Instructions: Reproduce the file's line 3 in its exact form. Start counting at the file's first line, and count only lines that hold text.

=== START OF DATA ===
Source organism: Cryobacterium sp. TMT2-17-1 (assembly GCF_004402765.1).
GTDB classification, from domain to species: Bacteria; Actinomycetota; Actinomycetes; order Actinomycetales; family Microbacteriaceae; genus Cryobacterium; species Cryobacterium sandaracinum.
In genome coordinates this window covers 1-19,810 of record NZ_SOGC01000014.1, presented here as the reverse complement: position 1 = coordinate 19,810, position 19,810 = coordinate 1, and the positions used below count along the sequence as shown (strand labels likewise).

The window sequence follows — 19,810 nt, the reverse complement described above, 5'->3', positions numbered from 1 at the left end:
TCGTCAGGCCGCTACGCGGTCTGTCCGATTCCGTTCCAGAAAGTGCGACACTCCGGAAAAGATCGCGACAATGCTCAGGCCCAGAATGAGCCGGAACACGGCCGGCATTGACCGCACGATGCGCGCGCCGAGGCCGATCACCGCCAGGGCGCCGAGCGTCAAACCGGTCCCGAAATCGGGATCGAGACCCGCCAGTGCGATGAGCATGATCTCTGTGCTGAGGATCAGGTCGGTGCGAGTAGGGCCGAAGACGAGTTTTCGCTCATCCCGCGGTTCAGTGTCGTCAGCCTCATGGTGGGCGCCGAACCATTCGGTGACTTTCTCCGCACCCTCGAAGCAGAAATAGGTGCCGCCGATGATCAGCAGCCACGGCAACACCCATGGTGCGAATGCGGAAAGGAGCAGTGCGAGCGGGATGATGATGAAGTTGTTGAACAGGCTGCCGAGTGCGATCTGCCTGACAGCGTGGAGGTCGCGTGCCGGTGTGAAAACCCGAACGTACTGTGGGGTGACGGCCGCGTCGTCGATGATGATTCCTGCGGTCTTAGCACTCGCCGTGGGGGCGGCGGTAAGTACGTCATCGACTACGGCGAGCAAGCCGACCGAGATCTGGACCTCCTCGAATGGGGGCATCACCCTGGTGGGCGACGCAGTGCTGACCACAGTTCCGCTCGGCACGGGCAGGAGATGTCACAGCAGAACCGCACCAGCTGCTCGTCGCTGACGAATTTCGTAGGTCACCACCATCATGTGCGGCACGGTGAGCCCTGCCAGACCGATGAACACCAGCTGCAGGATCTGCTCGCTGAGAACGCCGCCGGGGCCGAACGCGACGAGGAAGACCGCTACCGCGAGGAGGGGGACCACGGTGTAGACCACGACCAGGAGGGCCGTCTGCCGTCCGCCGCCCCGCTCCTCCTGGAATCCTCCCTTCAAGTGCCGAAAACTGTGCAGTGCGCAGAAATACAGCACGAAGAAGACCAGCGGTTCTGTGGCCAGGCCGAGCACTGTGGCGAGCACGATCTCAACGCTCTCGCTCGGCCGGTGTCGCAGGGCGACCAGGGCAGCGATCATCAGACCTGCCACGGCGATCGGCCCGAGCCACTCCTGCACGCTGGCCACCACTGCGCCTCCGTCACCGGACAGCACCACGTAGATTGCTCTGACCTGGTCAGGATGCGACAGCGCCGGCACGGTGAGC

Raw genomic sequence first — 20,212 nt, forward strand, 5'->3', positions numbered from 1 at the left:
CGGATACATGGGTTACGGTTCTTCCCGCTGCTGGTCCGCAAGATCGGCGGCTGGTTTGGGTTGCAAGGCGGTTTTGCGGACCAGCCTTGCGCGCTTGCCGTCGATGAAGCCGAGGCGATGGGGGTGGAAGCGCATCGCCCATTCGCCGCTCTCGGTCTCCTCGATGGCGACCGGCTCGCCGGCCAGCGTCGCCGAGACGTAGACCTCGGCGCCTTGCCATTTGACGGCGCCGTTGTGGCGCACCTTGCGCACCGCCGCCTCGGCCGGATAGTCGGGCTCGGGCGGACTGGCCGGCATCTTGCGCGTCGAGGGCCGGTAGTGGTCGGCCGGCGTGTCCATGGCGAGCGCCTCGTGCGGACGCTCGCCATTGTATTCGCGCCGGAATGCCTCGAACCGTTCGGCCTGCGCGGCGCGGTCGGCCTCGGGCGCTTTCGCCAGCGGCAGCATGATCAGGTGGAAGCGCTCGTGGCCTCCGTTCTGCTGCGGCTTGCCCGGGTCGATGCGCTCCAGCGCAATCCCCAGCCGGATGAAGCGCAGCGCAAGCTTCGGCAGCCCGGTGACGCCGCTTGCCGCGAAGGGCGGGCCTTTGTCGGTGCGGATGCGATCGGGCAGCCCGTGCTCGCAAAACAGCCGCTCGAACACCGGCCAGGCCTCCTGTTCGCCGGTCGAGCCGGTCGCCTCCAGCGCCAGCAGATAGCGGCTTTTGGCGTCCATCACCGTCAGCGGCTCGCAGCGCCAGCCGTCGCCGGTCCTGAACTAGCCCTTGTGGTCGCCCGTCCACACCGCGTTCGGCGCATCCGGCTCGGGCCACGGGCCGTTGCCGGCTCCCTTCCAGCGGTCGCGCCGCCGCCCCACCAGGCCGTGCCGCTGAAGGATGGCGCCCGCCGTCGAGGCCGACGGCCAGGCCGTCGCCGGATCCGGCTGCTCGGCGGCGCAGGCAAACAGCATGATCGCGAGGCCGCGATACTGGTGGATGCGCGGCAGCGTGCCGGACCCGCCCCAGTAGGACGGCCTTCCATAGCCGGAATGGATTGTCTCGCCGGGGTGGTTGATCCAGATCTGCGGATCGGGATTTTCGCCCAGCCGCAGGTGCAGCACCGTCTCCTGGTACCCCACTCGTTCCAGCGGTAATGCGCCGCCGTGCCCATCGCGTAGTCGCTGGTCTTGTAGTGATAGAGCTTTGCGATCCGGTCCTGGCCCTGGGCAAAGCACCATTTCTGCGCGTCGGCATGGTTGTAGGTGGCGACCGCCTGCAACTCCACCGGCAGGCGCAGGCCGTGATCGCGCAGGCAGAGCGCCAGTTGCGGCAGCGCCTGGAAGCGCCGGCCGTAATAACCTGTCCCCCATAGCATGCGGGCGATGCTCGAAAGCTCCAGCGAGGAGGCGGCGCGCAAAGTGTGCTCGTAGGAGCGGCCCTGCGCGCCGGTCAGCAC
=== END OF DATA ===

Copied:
In genome coordinates this window covers 1-19,810 of record NZ_SOGC01000014.1, presented here as the reverse complement: position 1 = coordinate 19,810, position 19,810 = coordinate 1, and the positions used below count along the sequence as shown (strand labels likewise).